Wednesday, July 23, 2008

Creative Liberty

How much creative liberty should be granted to Christian authors? Or more particularly to the genre of Christian fiction?

"The Shack" by William P. Young has been making the rounds among Christians for several months now. Depending on who you talk to, people either love it or hate it. Those that love it claim that the book helped strengthen their faith. Or it opened their eyes/mind to see God in a different way. Those that hate it see the heretical theology in the story. But should one hate a book because it is not necessarily theologically correct? After all, it is a fictional book. So, doesn't the author have the right to take liberty with his/her portrayal of God? Of the Church? Of the Atonement?

It is my opinion that Christian authors have creative liberty in so far as they do not meddle with the tenants of the Christian faith as prescribed by the Christian creeds (i.e. Nicene, Chalcedon, etc). Therefore, Young is free to write a murder mystery. However, he is not free to redifine the Trinity. Take liberty in the setting, plot, and characters, but leave the Christian tenants of faith alone. Once, one starts to meddle with the tenants, they leave the reader and themselves open to heresy. And Lord knows, we've got enough of that going around already.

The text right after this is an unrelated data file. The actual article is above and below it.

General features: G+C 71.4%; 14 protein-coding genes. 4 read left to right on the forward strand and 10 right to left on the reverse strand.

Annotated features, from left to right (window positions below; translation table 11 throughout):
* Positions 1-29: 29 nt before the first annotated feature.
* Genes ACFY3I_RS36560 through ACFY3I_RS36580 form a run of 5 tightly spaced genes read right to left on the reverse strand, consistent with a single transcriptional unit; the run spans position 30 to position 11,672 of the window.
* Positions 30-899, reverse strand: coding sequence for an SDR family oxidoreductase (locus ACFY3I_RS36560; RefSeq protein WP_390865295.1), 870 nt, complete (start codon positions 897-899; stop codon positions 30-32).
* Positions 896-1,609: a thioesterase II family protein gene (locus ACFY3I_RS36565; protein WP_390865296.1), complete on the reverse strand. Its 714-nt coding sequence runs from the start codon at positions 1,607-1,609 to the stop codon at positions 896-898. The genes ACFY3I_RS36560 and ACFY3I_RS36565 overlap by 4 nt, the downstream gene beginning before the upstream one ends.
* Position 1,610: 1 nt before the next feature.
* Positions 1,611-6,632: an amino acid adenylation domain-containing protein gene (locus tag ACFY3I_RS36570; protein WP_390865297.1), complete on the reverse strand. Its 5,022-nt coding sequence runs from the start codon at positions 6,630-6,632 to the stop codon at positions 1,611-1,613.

1 comment:

Jennifer said...

Precisely. Very well stated, Mike.